£165 for bulk SMS for communicating with parents and alumni at Isingiro Secondary School, Mbarara
At Isingiro, many students lack direction or are unsure of how to pursue their chosen careers. There is also a serious problem with fee payments, which has led to the school taking on increasing amounts of debt. The Project Workers intend to tackle both of these problems through a bulk SMS scheme. School alumni will be contacted and a survey will be conducted of their post-secondary destinations; this information will be turned into posters, which will be put up in the school and will enable aspiring students to be put in touch with alumni who have experience in similar fields. Additionally, bulk SMS will be used to improve communications with parents, to keep them informed of the balance of fees, and to invite them to meetings, with the ultimate aim of improving fee collection rates. SMS is widely used in Uganda, and almost everyone has a phone, so this project could potentially revolutionize the way we interact with our East African stakeholders.
£50 for drawing boards for technical subject practicals at St Benedict’s Technical Institute, Mbarara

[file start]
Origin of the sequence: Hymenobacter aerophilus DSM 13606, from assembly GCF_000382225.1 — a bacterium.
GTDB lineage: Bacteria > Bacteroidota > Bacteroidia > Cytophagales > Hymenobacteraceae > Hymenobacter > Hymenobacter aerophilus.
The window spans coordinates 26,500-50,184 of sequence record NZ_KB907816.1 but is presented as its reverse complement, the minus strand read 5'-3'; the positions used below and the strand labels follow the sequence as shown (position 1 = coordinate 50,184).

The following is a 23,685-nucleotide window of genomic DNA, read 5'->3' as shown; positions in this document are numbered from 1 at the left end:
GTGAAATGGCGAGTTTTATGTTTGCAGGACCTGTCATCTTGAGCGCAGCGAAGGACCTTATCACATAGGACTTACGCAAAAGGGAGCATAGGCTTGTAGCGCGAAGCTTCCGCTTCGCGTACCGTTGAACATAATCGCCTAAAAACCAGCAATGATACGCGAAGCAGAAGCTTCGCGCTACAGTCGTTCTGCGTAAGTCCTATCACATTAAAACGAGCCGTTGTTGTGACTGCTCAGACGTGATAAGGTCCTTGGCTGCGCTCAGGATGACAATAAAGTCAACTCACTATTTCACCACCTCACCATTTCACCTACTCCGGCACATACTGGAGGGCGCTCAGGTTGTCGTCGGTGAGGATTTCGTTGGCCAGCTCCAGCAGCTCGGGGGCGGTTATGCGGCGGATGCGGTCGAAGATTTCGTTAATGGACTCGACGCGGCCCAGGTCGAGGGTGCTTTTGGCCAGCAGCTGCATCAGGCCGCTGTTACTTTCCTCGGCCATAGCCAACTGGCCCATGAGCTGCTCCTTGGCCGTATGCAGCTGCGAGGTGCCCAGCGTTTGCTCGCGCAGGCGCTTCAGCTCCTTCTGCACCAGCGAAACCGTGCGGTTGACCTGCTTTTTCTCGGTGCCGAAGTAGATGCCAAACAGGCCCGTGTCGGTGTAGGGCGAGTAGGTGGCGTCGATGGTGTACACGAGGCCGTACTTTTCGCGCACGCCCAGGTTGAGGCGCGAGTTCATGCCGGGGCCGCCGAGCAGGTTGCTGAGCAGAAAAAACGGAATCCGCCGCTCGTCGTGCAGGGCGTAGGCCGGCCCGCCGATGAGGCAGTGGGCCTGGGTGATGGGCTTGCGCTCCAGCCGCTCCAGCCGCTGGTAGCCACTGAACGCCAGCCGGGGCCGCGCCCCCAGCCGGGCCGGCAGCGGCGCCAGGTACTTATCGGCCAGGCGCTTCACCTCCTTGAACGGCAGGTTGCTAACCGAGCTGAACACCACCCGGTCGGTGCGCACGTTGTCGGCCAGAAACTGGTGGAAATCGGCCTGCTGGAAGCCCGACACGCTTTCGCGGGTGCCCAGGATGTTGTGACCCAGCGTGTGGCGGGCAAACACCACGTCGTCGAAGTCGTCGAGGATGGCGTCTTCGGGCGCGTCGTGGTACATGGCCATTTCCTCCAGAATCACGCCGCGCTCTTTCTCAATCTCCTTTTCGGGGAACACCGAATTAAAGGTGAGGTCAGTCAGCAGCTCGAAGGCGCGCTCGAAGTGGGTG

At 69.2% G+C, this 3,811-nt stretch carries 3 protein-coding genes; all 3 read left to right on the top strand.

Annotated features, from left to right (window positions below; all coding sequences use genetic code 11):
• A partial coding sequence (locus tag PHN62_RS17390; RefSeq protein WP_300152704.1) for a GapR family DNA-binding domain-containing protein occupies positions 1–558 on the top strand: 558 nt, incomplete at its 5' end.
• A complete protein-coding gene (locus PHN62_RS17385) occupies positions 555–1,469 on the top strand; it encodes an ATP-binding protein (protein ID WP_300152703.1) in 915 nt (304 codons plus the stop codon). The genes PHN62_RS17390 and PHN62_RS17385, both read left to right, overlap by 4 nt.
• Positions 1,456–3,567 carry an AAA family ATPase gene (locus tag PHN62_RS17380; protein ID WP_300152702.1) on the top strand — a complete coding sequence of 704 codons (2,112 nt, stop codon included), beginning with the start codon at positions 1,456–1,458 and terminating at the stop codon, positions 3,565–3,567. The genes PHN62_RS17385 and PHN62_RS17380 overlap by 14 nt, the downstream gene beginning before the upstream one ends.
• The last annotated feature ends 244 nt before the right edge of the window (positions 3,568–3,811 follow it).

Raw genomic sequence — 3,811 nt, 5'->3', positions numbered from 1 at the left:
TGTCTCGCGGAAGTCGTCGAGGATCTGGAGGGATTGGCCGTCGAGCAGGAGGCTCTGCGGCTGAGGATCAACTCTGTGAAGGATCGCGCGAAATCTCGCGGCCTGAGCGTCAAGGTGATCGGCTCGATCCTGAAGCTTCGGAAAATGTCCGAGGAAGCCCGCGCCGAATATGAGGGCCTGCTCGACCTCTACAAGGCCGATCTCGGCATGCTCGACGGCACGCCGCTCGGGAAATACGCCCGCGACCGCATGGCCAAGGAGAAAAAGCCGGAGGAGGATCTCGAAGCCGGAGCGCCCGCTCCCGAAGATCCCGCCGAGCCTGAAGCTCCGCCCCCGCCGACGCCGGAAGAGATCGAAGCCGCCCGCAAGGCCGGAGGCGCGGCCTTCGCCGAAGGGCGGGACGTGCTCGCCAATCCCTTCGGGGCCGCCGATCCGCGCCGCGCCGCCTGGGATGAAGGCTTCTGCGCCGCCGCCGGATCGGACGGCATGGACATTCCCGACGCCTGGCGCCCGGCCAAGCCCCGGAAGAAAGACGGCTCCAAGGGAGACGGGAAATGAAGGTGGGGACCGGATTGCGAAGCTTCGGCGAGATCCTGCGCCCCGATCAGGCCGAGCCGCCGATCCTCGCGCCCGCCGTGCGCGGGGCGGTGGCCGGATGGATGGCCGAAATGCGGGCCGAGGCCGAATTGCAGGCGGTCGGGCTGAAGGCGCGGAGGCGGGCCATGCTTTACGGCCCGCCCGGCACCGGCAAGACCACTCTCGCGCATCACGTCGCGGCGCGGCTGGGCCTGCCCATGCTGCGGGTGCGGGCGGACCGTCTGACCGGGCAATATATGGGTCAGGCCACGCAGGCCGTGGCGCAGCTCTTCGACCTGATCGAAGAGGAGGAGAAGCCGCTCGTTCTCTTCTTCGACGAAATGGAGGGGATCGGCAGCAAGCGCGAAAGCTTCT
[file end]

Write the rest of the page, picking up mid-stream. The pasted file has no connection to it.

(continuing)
This funding will enable Project Workers to purchase drawing boards, which will be added to the new library. As a technical institute, St Benedict’s offer vocational qualifications, of which drawing is a core component and an examinable paper in all subjects. It can form up to 25% of a student’s final grade, and the current lack of drawing boards means that students are performing poorly in this component of their exams. St Benedict’s is the first technical institute we have worked with, which means that it requires very different resources to the other schools we work with – so it will be interesting to see how the boards are used and what impact they have.
£200 toward e-learning resources for a re-imagined computer suite at St John’s Secondary Rutsya, Mbarara
In St John’s Rutsya, as in most East African schools, lessons tend to be ‘teacher-centred’, with an emphasis on dictation and rote learning. Large class sizes make this difficult to avoid, but students learn much better when they are more engaged and can work at their own pace. In order to give students more opportunities for independent learning, at their own pace, the Project Workers intend to install offline versions of Wikipedia and Khan Academy onto the schools’ computers. These can be used during lessons, such as History or Maths, and they will also be available for students to use for personal study in their free time. E-learning resources are already used in other schools in Uganda, and if this project is successful at St John’s Rutsya, there may be potential to implement similar projects in future EPAfrica schools.
|↑A||Our Kenyan partner schools have on average between 120 – 240 students in 4 ‘Forms’. In Uganda, partner schools have been as large as 850 students, across 6 ‘Standards'|
|↑B||by every measure, the youth population is growing, participation rates are up and so enrollment figures are steadily climbing|